Red Roof and Bay Window Gottschalk Antique Dollhouse
by Susan Hale
This lovely little house has a red roof and many other characteristics of a Gottschalk dollhouse. The lattice pattern above the front door is often found on that brand of house. The pressed cardboard window frames for the tiny panes in each window are also a Gottschalk trait.
I love the configuration of the recessed front door with the box window above it. It is unusual, as is the 5-bay window on the other side.
Here is a picture of the dollhouse from the Gottschalk catalog from 1912. I don't know if my window panes are original as they are very different from these, but the rest of the house looks very much the same as this.
Perhaps mine is a later issue. My front door is lighter. The base on mine does not have a brick pattern. it may have been removed or it may have never existed if mine is a later edition.
The house also has the typical Gottschalk door with the paint outlines, and metal door knob.
The house has four rooms and an attic. The entry hall to the house has a removable staircase and a closet at the back. Gottschalk houses typically have a toilet in that closet, but this house is missing it.
Some well meaning soul decided to "fix up" this house and has stripped off the original floor and wall papers.
Remnants of the original wall paper are in the room above the stairs and both rooms on that side of this house have some of their original floor papers.
It just about breaks my heart to see these "improvements" but what happens to a dollhouse before it comes to me is out of my control. I may seek out reproductions of the original papers and try to undo the damage.
Here are the two larger rooms with their new wall paper. Yes, it's pretty, but it is not appropriate for this house.
The outside of the house has also been stripped. I wish I could find a picture of what it is supposed to look like so I could restore it. I am sure one will show up sooner or later.
I decided to furnish the house with Golden Oak Schneegas and German red stain furniture from the first decade or two of the twentieth century.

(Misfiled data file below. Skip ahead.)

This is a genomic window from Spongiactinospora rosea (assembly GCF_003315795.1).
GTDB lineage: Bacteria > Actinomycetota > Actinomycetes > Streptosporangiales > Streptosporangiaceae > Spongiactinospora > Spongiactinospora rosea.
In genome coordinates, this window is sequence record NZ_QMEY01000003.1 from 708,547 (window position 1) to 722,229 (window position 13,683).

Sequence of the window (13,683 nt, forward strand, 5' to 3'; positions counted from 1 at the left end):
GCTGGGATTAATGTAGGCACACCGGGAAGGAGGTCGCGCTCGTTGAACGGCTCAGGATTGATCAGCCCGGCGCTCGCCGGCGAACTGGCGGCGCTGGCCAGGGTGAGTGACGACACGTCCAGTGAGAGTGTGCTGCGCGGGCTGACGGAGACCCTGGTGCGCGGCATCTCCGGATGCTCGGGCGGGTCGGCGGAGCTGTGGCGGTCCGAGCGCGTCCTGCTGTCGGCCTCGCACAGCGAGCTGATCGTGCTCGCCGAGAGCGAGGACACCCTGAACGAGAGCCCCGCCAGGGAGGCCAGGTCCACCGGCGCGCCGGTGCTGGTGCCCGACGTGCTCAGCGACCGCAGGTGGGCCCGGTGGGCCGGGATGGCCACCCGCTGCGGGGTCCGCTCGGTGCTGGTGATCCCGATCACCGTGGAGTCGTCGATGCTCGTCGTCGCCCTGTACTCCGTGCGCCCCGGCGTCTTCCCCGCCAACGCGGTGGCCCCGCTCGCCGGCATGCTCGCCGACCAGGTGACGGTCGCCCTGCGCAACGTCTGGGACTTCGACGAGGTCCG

In the front hall little Freddie and Pal are playing with a couple of wooden toys. Behind Freddie is a Schneegas chair with an upholstered seat and back.
The rug is a tobacco felt.
On the opposite wall is a German red stain buffet with a stemmed brass bowl on it. The large pink vase is contemporary to the room as well.
Gran is in the parlour. She has just enjoyed a nice cup of tea. But if all Gran had was tea why is that wine glass on the tray? Hmm ...
Most of the furniture in here is red stain, but the lamp is my only piece of Westacre furniture. Westacre was a company in England that made lovely hand crafted dollhouse furniture circa 1920/1930. I have heard it called the English Tynietoy, although it is very different in design.
The couch and chair are red stain as are the nesting tables, buffet and centre table. The metal pieces are from the early 20th century and were common dollhouse accessories at that time
In the bay window is a lovely little red stain radio.
When you lift the lid you find the radio knobs. Open the door and there is the speaker. I am sure the family is very proud to own such a fine appliance.
Beside the wing chair in the living room is a wonderful magazine rack. Troy of Tulsa Tiny Stuff made this and I was lucky enough to win it when he did a give-away to celebrate 100 followers on his blog.
Isn't it wonderful? I think it goes so well with this chair.
The rug is a tobacco felt. The needlepoint cushions are new, but they look so nice with the green velvet I decided to use them.
Upstairs Father has a beautiful Schneegas golden oak desk in his study.
The shelf above the desk with the protruding nails was in the house when I got it. I have no idea whether it is original. It looks a little rough, so I am not sure.
Behind Father is a comfy Schneegas chair where he can relax when he is not working and a metal heater to keep him cozy. There is an elaborate clock on the wall which, unfortunately, is missing its turned wood decorations at the top.
Another tobacco felt is on the floor.
Mother is in the bedroom. It is also furnished with Schneegas golden oak. There is a smaller, less elaborate desk in here, but Mother likes it just fine.
In the bay window of the bedroom is a nice little washstand with pressed designs in the doors.
The decorative glass pieces throughout the house are all mouth blown. This type of glass was available for dollhouses for hundreds of years. I don't know the exact age of my pieces, but I am sure that some are from the early 20th century and I think some is mid-20th century.
When I have a small dollhouse like this I feel that rooms we don't see - the kitchen, children's room and Granny's room, etc. - are in a part of the house that exists only in my imagination.
That makes sense to me and I don't have to worry about trying to make the house functional. I can just decorate the rooms any way I wish.
This house though does have an extra area that we can see.
As with many Gottschalk dollhouses this one has a door to the attic. For an adult this space is not much good for anything but storage, and even that is not very convenient for larger hands.
But a child could put furniture in here and have a maid's room or a nursery.
Don't you just love the painted windows on the side. They are on the opposite side as well. This sides are grey and the painted windows appear to be intact, so I guess this is the original paint colour.
This was the third dollhouse I had in the car last July when I returned from Pennsylvania after picking up my Tynietoy Townhouse and my Christian Hacker dollhouse. I hope you enjoyed the tour.
See more of Susan Hale's collection at Susan's Mini Homes here: http://susanshouses.blogspot.ca